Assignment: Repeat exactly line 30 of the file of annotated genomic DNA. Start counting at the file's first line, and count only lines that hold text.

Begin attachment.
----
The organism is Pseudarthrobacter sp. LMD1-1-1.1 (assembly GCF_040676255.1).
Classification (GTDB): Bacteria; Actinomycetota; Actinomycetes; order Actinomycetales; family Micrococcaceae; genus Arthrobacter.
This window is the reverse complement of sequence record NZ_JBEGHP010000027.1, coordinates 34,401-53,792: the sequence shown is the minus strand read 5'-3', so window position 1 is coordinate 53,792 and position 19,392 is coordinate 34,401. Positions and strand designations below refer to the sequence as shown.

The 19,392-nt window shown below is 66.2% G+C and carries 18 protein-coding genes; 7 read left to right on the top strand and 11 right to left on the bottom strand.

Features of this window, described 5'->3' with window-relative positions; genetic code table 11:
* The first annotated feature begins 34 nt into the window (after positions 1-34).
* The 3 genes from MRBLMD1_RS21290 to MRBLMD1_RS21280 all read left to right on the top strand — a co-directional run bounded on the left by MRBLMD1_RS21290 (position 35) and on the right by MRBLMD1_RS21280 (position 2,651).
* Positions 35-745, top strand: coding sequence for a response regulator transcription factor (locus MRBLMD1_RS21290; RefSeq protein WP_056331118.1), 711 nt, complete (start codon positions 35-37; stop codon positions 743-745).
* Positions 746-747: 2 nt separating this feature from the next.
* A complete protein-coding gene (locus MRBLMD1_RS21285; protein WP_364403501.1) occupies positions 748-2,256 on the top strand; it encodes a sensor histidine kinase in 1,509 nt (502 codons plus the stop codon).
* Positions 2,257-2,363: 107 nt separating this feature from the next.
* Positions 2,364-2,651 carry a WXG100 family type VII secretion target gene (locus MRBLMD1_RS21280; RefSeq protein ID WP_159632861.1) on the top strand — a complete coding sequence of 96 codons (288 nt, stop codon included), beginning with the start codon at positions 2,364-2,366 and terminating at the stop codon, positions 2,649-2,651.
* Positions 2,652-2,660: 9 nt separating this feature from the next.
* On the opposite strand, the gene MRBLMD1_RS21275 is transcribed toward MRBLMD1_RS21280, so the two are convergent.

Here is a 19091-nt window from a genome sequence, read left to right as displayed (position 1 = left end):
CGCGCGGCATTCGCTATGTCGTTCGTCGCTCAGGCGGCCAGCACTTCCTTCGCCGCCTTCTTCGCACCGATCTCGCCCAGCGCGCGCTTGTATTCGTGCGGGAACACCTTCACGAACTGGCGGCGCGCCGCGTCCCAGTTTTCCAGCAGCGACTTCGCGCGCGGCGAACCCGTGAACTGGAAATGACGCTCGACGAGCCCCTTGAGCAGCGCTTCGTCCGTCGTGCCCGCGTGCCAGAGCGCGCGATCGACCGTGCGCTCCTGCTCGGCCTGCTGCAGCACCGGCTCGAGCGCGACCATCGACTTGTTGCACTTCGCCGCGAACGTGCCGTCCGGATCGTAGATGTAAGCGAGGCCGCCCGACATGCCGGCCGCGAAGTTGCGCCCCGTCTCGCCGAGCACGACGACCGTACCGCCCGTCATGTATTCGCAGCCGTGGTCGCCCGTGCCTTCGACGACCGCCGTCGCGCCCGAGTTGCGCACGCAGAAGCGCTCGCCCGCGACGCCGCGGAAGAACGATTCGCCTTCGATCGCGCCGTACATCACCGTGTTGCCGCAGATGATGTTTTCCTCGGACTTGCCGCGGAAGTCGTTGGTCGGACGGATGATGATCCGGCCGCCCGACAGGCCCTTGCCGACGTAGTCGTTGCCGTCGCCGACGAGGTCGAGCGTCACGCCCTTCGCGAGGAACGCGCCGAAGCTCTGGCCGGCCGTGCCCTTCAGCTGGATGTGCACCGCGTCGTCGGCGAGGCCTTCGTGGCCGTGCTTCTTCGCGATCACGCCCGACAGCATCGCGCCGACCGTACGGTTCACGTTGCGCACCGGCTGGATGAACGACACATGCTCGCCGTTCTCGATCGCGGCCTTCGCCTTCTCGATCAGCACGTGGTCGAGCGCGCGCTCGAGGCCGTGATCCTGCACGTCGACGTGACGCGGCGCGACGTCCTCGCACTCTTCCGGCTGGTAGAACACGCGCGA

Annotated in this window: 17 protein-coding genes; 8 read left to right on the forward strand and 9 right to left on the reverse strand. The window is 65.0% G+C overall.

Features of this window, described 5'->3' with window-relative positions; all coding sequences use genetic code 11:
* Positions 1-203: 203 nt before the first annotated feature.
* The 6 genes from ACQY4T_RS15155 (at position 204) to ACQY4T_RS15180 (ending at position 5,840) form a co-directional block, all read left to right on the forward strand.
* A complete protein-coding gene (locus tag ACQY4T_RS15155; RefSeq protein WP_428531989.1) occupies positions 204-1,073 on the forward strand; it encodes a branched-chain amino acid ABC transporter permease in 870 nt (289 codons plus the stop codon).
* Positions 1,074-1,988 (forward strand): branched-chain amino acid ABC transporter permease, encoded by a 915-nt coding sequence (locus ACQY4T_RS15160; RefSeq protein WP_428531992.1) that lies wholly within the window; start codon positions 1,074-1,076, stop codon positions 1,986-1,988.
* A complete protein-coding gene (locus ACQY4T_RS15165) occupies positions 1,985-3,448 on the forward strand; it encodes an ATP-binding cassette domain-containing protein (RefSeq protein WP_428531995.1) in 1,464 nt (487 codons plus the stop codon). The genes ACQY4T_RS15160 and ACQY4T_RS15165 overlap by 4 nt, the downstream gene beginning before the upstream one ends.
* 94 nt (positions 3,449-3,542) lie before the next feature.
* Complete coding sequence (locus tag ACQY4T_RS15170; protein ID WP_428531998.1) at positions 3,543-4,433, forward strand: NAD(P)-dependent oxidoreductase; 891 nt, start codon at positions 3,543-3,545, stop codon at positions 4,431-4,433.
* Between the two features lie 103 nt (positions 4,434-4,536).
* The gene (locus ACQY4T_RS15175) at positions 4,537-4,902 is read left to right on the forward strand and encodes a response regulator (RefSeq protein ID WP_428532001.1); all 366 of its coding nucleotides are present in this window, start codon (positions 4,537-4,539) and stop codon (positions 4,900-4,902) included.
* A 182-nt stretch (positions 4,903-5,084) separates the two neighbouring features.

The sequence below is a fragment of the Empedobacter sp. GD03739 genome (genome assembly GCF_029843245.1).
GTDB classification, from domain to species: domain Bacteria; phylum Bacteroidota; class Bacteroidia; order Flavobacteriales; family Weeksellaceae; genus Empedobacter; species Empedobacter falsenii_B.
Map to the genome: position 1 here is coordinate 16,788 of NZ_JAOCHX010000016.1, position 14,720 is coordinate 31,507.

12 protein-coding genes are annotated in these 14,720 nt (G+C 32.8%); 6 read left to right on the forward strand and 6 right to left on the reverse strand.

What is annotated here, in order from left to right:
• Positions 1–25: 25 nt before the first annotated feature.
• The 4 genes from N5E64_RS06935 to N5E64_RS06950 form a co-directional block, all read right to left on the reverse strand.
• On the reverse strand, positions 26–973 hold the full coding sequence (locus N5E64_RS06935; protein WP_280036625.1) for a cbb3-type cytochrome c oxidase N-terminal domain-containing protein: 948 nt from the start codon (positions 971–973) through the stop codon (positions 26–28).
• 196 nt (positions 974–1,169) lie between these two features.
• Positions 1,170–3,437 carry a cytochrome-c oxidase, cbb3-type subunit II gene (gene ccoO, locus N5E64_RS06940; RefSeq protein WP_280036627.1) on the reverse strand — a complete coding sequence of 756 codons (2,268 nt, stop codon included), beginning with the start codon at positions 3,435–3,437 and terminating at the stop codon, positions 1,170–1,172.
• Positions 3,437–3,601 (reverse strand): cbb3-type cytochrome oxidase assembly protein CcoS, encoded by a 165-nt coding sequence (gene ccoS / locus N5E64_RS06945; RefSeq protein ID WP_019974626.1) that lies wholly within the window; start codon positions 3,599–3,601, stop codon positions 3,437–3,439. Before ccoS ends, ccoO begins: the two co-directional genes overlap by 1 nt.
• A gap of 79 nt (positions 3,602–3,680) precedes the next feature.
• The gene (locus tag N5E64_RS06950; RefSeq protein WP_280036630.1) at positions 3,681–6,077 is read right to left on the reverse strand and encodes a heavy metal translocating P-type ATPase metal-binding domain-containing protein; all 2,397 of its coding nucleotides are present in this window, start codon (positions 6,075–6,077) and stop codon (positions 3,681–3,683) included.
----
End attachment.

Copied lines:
GTDB classification, from domain to species: domain Bacteria; phylum Bacteroidota; class Bacteroidia; order Flavobacteriales; family Weeksellaceae; genus Empedobacter; species Empedobacter falsenii_B.